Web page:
Excerpts of Vidmar steps down as U.S. Olympic chef de mission by Philip Hersh, Chicago Tribune
Peter Vidmar stepped down Friday as chef de mission of the 2012 U.S. Olympic team in the wake of a controversy over whether his public opposition to same-sex marriage made him the right person to be symbolic head of the team that will compete at the London Summer Games.
In a statement from the U.S. Olympic Committee, Vidmar said, ``I wish that my personal religious beliefs would not have become a distraction from the amazing things that are happening in the Olympic movement in the United States. I simply cannot have my presence become a detriment to the U.S. Olympic family.
Vidmar had told the Tribune his opposition to same-sex marriage came from exercising his religious freedom as a Mormon.
The Church of Latter-day Saints considers same-sex marriage immoral.
In a statement provided to the Tribune earlier this week, Blackmun had reaffirmed the choice of Vidmar, saying, ``We respect Peter's right to religious freedom, and we understand and respect the fact that many Americans do not share his views.''
The USOC does not have a timetable for replacing Vidmar, whom it named as chief of mission just eight days ago.
Earlier Friday, before the resignation was announced, two U.S. Olympic champions, softball player Jessica Mendoza and swimmer John Naber, expressed opposite opinions on whether Vidmar should be the chief of mission.
Mendoza, a two-time Olympian and past president of the Women's Sports Foundation, said she was ``very disappointed'' the USOC intended to keep Vidmar in the role after learning of his public opposition to same-sex marriage.
Mendoza said she found Vidmar ``incredibly inspirational'' as a speaker but nevertheless the wrong choice.
``However, given his stance with Proposition 8, (especially) with my having many teammates that are openly gay and knowing there will be a number of athletes that are gay in the Olympics next year, I am very disappointed the USOC is moving forward with this decision. The Olympics is to be inclusive of everyone, regardless of race, gender or sexuality.''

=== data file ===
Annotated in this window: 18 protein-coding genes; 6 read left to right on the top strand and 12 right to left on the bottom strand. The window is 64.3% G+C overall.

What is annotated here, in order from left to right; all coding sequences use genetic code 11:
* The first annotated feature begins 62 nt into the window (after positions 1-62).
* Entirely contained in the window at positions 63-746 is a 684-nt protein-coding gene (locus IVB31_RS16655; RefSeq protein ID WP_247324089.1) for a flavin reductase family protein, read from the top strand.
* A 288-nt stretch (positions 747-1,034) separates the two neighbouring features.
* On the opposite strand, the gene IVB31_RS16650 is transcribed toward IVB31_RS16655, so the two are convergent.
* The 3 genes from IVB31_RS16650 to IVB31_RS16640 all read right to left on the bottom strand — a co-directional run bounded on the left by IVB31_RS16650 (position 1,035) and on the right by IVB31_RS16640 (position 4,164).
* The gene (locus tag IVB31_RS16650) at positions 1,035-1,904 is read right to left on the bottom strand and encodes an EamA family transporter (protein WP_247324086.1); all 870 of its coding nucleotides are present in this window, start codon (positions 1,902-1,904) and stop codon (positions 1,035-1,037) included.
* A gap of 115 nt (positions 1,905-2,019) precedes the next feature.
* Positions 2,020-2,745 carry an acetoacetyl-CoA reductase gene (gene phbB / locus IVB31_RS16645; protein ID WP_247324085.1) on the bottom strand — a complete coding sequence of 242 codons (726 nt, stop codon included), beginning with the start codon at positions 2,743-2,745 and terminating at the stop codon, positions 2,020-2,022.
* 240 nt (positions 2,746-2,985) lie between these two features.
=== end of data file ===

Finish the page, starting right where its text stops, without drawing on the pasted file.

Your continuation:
Vidmar, 49, winner of two 1984 Olympic gymnastics gold medals, participated in two demonstrations and donated $2,000 for the successful 2008 Proposition 8 ballot initiative in California to define marriage as between a man and a woman, overturning a California Supreme Court ruling that permitted same-sex marriage.
Speaking Friday before Vidmar resigned, Aimee Mullins, the chef de mission of the 2012 U.S. Paralympic team, told USA Today she was ``concerned and deeply saddened'' about Vidmar's past anti-gay marriage activism.
``The Olympic movement is about promoting equity for all,'' said Mullins, also a past president of the Women's Sports Foundation.
``It would tear my heart to think any athlete would feel they are excluded, especially from the ambassadors the USOC has chosen,'' Mendoza said.
Mendoza said she was particularly upset with the USOC's response when informed about Vidmar's advocating for Proposition 8.
``The USOC response seeing it as `Everyone has the freedom of religion' has nothing to do with this,'' Mendoza said. ``It is that he stood up against something that many of our athletes are and represent.''